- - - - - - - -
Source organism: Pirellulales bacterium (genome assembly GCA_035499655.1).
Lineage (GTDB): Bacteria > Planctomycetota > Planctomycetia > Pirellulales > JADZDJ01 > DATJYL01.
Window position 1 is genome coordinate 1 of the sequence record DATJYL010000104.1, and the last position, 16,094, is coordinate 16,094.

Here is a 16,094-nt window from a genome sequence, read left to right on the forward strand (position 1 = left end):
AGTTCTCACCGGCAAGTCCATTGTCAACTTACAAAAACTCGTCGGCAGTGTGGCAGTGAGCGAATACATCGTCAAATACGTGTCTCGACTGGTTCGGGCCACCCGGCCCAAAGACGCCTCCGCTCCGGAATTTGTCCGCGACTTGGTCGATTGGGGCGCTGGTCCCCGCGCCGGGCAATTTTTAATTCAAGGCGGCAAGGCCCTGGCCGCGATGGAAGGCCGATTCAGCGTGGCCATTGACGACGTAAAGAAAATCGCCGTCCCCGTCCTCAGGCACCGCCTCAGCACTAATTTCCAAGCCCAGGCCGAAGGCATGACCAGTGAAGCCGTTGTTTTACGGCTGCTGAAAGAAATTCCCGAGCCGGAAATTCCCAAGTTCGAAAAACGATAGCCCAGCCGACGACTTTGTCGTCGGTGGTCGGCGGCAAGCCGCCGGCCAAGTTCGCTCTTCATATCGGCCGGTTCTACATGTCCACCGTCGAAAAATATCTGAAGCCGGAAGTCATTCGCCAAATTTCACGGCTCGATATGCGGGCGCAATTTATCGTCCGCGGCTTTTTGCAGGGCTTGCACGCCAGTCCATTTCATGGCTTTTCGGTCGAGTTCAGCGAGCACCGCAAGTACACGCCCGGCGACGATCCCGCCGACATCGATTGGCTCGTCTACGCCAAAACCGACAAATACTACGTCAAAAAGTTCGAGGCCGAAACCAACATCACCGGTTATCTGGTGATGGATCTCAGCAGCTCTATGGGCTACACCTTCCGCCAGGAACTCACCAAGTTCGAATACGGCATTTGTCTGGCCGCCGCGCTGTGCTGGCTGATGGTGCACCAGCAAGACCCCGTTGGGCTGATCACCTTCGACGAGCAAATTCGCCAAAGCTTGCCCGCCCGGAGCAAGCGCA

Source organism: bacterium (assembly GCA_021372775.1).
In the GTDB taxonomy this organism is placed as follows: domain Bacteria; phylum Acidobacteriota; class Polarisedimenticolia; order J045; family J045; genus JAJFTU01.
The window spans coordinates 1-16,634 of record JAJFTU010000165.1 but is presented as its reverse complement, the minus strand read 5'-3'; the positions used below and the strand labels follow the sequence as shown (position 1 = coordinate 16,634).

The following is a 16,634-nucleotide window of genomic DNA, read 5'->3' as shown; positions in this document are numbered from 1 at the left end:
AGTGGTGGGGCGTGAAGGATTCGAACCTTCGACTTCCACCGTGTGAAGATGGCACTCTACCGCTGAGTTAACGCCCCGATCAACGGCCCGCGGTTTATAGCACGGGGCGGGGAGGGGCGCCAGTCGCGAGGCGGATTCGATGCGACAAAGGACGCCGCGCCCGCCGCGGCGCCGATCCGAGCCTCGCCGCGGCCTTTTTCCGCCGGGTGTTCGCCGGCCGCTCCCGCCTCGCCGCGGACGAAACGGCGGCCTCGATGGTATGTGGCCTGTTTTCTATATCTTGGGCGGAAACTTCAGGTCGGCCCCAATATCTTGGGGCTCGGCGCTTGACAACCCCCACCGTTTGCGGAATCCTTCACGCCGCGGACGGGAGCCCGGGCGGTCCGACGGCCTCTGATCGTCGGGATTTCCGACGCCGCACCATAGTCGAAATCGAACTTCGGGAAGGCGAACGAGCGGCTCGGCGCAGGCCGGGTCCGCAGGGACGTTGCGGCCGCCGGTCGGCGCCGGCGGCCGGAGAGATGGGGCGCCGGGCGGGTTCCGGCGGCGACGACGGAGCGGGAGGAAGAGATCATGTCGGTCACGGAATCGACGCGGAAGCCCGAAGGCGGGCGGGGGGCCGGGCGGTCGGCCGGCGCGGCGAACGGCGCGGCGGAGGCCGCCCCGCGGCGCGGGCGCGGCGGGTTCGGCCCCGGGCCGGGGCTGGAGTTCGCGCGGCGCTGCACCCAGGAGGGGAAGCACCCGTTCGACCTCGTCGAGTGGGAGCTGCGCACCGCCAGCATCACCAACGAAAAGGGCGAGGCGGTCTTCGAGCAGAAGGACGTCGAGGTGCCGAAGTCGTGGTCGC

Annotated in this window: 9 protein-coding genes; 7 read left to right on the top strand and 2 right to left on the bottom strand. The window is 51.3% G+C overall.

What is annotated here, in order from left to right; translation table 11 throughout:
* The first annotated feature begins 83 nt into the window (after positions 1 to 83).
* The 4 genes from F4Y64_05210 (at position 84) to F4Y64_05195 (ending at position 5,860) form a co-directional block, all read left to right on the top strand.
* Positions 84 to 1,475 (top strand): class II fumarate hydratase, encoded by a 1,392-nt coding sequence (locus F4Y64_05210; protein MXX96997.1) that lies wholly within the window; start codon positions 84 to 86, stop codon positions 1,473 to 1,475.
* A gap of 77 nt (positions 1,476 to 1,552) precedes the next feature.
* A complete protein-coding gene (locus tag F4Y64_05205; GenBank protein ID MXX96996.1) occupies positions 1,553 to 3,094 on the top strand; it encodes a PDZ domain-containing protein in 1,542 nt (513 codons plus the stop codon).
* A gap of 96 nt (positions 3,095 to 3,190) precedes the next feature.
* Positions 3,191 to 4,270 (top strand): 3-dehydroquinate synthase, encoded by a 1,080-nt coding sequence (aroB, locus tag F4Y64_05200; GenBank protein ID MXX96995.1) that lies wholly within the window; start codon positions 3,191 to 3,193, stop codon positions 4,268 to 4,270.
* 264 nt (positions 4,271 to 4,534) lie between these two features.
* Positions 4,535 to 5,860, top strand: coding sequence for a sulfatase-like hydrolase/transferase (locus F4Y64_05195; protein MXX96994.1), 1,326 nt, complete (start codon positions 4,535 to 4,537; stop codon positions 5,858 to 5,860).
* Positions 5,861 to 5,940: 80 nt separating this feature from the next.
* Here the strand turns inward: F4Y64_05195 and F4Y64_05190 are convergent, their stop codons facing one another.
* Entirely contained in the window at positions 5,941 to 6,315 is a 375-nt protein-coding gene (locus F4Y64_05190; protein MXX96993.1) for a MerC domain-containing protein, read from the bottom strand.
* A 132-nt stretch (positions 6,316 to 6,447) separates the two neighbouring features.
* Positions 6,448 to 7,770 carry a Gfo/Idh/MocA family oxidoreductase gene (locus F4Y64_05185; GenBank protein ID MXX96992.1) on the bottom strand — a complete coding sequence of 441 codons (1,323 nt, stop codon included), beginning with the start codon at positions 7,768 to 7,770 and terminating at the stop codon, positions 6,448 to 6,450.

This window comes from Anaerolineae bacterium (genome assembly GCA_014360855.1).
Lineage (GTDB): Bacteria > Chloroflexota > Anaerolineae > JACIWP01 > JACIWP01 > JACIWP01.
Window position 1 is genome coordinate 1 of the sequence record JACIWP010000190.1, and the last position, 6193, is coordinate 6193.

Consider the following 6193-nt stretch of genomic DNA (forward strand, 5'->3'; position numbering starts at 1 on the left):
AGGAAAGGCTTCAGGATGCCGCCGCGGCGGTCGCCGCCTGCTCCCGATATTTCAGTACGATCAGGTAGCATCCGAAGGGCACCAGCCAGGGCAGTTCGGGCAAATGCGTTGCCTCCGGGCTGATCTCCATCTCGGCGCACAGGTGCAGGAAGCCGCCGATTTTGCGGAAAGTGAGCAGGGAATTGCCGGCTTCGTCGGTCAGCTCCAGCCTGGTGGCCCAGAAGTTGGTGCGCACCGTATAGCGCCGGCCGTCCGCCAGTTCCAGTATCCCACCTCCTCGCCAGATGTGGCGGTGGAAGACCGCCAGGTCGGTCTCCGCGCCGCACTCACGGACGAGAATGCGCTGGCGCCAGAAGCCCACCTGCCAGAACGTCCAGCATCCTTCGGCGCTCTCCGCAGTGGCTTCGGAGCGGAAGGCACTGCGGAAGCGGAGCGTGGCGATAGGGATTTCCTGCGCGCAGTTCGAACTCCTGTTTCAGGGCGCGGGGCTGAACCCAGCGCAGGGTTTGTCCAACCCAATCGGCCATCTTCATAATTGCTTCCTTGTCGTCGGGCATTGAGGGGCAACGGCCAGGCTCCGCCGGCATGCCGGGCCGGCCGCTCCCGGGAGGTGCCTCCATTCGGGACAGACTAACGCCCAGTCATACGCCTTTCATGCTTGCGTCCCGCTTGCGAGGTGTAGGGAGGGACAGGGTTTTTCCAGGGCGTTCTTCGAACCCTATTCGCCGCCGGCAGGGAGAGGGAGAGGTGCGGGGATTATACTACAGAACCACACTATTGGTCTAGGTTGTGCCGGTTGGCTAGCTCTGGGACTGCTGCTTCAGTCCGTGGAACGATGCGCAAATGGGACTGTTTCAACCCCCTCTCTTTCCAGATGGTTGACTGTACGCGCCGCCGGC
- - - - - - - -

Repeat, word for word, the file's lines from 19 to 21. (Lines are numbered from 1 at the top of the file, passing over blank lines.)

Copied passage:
* Positions 3,191 to 4,270 (top strand): 3-dehydroquinate synthase, encoded by a 1,080-nt coding sequence (aroB, locus tag F4Y64_05200; GenBank protein ID MXX96995.1) that lies wholly within the window; start codon positions 3,191 to 3,193, stop codon positions 4,268 to 4,270.
* 264 nt (positions 4,271 to 4,534) lie between these two features.
* Positions 4,535 to 5,860, top strand: coding sequence for a sulfatase-like hydrolase/transferase (locus F4Y64_05195; protein MXX96994.1), 1,326 nt, complete (start codon positions 4,535 to 4,537; stop codon positions 5,858 to 5,860).